Wilder Verges pilot boosts biodiversity in Brighton & Hove

In 2022, we conducted a pilot project implementing a no-mow approach on 23 verges throughout Brighton & Hove. Through the Wilder Verges project, we observed a new pollinator or downland plant species on 70% of the sites. 

The Wilder Verges project was funded by Natural England to explore how we can use verges to improve biodiversity.  

Community volunteers surveyed 25 verges in summer 2021 to collect information about plant species on mown verges before the pilot began. After this, 23 of the sites were kept uncut during the growing season from March to September 2022.  

Connecting habitats 

The 23 verges form an important part of wider biodiversity landscape initiatives to create bigger, better, and more joined-up habitats. They link with local schools’ City of Meadows project and many of Brighton & Hove’s 19 B-Banks. 

The verges are all within 300 metres of recognised Nature Improvement Areas (NIAs), while 17 are within or next to Biodiversity Opportunity Areas (BOAs). 


When we surveyed the sites again in August and September 2022, we found that nearly half (48%) of the sites had seen an increase in the number of pollinator or downland plant species present.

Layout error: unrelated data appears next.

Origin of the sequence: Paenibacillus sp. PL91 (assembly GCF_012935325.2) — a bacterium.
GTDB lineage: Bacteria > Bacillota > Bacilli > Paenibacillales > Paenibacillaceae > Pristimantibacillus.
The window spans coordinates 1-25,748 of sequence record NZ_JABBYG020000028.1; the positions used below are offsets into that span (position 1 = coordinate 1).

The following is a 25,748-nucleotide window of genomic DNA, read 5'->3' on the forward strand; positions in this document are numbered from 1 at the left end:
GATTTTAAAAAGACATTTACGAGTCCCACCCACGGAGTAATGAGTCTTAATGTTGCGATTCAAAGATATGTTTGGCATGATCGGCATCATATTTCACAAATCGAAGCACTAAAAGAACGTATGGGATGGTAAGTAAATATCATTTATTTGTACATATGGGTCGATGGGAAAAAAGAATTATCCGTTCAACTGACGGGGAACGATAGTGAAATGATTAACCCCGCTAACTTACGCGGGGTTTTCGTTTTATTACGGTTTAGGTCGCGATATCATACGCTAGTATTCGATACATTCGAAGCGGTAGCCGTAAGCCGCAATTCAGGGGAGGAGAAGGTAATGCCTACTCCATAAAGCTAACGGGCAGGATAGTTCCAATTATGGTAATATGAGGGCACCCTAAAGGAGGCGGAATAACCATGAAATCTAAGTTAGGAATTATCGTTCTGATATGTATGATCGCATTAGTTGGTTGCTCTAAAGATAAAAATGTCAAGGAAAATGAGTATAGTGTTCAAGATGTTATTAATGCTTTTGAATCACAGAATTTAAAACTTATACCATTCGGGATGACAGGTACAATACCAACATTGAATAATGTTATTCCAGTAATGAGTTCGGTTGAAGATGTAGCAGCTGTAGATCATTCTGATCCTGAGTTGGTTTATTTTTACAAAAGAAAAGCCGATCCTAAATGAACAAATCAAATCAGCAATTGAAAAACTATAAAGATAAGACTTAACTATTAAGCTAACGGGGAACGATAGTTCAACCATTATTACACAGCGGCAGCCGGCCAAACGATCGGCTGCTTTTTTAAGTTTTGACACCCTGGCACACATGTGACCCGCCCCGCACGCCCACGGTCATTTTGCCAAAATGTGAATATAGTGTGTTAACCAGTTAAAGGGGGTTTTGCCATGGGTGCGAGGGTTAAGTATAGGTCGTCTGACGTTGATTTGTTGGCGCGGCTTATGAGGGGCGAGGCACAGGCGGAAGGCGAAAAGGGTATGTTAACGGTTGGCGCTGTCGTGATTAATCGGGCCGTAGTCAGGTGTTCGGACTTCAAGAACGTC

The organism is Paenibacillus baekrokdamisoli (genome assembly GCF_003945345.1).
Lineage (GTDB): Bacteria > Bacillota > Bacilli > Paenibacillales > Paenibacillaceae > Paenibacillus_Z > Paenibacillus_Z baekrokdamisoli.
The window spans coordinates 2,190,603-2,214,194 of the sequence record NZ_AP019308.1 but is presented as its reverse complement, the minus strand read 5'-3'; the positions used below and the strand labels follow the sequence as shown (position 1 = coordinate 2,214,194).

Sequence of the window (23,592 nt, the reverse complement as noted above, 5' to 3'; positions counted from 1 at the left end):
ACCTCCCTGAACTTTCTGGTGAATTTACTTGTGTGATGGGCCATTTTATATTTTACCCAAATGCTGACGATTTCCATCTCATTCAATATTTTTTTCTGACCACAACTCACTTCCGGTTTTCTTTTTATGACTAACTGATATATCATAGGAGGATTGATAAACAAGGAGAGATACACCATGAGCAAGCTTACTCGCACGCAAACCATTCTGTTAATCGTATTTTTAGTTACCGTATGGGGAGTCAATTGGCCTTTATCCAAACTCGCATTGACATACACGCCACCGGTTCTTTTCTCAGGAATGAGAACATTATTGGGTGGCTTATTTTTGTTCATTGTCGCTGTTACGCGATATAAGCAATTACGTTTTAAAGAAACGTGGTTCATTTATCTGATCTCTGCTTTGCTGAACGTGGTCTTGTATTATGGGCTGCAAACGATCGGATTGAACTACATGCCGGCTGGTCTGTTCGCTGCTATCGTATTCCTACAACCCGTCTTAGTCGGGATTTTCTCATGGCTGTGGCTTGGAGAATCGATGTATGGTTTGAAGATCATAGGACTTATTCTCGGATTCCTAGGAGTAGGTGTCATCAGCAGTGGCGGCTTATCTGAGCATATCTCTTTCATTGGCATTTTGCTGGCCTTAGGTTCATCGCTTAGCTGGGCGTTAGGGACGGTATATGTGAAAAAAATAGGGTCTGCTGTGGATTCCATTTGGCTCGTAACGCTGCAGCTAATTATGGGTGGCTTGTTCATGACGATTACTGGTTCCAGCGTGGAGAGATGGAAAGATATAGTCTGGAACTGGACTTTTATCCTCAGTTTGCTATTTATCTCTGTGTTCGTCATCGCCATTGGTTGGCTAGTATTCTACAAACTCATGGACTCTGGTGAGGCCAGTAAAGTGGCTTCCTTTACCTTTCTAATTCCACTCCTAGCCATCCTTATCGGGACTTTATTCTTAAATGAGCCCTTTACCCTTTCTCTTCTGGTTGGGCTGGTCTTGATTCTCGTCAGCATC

We also observed that 10 sites (43%) had seen the amount of pollinator-friendly plant species increase from 2021 (short mown) to 2022 (unmown during the main flowering season). 


The Wilder Verges pilot has helped us improve biodiversity by allowing plants to flower, complete their lifecycle, set seed and provide connectivity, food and shelter for our local insects and wildlife.  

Collectively, the 23 pilot verges cover a substantial area of over 90,000m2 – more than 20 acres – of unused and undeveloped land which can help to connect the landscape with other wildlife areas and projects.  

Managing verges for wildlife will help us move towards creating a local nature recovery network as proposed by the government to restore and enhance the natural environment.  

Unique opportunity 

Councillor Jamie Lloyd, lead councillor for biodiversity, said: “Since Brighton & Hove City Council announced a climate and biodiversity emergency in 2018, we have been working hard   to improve nature and wildlife throughout the city and The Living Coast.

“Verges offer a unique opportunity to connect habitats using often overlooked and undeveloped land in such an urban landscape. These seemingly small spaces collectively have a significant impact, allowing us to join-up existing biodiversity projects such as Wilding Waterhall, B-Banks, and the City of Meadows project.  

“These important initiatives all support our fight against the climate and biodiversity crisis and help us achieve our goal of becoming a carbon neutral city by 2030.”  

Biodiversity is our planet’s life support system. Restoring nature underpins the health and wellbeing of people and wildlife in an era of climate change. 

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